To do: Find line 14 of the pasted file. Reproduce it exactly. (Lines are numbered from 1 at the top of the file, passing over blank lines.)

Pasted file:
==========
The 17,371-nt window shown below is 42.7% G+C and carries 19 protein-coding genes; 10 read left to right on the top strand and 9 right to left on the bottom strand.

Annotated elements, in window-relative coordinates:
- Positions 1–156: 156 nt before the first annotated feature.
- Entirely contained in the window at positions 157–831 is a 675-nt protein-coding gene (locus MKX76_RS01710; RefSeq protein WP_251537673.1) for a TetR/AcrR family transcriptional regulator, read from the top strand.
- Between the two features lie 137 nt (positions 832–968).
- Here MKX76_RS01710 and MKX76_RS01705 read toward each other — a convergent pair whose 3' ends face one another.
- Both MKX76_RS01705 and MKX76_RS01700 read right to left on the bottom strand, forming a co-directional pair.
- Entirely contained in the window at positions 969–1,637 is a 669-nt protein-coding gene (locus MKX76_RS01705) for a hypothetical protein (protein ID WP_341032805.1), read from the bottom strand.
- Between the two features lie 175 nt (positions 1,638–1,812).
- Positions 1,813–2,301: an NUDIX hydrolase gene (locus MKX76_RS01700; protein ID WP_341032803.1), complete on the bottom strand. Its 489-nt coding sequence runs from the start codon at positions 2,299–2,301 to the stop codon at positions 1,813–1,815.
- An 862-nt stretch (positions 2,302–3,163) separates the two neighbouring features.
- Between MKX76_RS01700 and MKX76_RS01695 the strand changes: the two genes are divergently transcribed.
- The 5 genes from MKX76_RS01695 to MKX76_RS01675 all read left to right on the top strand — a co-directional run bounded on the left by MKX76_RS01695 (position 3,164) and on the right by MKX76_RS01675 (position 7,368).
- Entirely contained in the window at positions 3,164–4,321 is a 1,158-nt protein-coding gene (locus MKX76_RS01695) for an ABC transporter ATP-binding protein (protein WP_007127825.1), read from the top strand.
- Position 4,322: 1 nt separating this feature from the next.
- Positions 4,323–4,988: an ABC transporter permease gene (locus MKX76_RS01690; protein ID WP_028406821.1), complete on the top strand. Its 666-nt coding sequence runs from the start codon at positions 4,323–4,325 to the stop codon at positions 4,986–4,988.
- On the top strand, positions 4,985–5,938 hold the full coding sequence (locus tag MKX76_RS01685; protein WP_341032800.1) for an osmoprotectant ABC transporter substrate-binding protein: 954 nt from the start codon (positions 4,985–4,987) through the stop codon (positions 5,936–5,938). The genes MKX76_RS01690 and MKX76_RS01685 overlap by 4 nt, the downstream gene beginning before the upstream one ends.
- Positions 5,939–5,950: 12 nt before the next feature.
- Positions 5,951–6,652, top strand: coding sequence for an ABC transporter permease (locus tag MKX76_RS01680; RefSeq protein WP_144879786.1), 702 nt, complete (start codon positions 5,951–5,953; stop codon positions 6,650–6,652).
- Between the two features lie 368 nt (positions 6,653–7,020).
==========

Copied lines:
- Entirely contained in the window at positions 3,164–4,321 is a 1,158-nt protein-coding gene (locus MKX76_RS01695) for an ABC transporter ATP-binding protein (protein WP_007127825.1), read from the top strand.